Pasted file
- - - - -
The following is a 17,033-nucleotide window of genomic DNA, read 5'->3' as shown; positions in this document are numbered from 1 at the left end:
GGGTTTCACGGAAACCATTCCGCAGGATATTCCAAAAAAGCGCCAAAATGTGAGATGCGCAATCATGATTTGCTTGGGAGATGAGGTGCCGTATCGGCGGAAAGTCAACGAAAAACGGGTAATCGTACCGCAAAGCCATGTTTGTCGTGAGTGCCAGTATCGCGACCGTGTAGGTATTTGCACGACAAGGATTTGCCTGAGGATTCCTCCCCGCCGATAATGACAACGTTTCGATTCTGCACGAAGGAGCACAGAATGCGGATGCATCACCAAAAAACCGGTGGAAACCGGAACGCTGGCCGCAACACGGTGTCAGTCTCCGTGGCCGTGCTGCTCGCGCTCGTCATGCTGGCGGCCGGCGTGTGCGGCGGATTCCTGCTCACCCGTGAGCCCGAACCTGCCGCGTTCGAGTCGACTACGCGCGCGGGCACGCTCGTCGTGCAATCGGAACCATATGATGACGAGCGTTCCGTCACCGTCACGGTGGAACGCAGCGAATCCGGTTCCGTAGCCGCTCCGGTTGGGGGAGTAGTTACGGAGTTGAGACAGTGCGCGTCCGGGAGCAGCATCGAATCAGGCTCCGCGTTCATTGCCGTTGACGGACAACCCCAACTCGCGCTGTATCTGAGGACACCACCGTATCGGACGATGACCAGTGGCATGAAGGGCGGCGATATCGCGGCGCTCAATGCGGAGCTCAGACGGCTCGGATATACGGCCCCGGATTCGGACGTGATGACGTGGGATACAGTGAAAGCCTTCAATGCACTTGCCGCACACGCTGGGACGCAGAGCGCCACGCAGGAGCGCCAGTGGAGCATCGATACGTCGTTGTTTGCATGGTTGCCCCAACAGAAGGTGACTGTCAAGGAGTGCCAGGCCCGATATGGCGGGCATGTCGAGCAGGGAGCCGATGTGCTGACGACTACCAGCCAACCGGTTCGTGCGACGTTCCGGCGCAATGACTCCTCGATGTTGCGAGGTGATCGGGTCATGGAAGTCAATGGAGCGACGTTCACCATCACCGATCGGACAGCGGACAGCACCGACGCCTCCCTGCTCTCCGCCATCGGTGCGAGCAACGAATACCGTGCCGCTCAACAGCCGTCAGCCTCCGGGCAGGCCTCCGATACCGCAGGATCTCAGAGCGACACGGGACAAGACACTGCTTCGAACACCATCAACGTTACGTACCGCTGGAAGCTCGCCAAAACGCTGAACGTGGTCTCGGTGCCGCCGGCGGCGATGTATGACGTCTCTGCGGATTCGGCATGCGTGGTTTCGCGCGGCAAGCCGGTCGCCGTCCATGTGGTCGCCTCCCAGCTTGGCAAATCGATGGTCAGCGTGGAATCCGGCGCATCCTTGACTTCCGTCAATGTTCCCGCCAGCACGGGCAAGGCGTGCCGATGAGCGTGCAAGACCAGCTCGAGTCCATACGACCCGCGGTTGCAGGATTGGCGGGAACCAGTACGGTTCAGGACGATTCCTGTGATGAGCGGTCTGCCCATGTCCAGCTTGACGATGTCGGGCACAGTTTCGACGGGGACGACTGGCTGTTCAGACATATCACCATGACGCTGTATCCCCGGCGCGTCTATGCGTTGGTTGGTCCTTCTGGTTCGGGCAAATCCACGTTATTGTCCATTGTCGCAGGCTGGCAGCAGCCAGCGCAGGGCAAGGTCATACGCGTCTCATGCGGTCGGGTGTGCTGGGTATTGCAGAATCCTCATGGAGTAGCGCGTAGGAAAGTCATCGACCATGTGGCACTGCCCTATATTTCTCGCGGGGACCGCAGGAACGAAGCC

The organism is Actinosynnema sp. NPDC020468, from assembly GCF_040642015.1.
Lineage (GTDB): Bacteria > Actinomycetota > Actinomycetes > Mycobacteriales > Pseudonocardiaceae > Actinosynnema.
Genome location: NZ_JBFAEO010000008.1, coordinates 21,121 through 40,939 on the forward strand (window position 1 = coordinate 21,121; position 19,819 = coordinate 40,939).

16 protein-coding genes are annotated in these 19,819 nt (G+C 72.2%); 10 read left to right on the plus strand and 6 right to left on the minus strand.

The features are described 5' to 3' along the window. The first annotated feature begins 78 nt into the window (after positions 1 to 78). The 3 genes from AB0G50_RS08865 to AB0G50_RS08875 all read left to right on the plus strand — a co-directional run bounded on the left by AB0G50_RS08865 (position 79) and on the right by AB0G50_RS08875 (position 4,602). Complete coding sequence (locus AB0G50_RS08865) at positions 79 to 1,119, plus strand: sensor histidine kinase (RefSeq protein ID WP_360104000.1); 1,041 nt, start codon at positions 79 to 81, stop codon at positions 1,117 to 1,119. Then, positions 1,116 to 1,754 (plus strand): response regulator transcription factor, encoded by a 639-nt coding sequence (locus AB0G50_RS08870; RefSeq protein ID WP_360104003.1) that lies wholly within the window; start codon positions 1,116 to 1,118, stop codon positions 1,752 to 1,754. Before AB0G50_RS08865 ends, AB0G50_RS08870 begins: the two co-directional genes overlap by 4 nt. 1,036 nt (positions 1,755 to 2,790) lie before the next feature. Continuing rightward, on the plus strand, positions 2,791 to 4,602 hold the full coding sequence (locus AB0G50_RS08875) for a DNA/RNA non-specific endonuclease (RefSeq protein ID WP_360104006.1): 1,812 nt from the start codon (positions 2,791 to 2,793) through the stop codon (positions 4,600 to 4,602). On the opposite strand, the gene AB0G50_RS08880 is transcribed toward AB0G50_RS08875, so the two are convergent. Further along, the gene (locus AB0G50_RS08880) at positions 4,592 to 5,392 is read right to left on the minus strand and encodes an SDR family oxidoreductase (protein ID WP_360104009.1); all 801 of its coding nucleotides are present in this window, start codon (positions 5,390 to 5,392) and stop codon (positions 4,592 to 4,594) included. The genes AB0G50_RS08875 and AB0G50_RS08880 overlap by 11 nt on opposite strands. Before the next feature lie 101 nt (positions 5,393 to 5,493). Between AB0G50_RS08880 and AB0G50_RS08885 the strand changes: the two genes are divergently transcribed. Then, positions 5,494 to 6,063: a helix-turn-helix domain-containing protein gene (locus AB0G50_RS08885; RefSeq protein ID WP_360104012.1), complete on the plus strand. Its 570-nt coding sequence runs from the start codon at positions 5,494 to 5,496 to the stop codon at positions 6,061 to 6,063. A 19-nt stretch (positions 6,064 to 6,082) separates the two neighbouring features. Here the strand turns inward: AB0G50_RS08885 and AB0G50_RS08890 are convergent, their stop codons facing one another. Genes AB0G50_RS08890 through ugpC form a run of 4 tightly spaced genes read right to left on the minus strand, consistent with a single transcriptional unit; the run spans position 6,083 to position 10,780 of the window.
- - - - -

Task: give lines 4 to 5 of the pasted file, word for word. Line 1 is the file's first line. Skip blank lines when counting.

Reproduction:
Lineage (GTDB): Bacteria > Actinomycetota > Actinomycetes > Mycobacteriales > Pseudonocardiaceae > Actinosynnema.
Genome location: NZ_JBFAEO010000008.1, coordinates 21,121 through 40,939 on the forward strand (window position 1 = coordinate 21,121; position 19,819 = coordinate 40,939).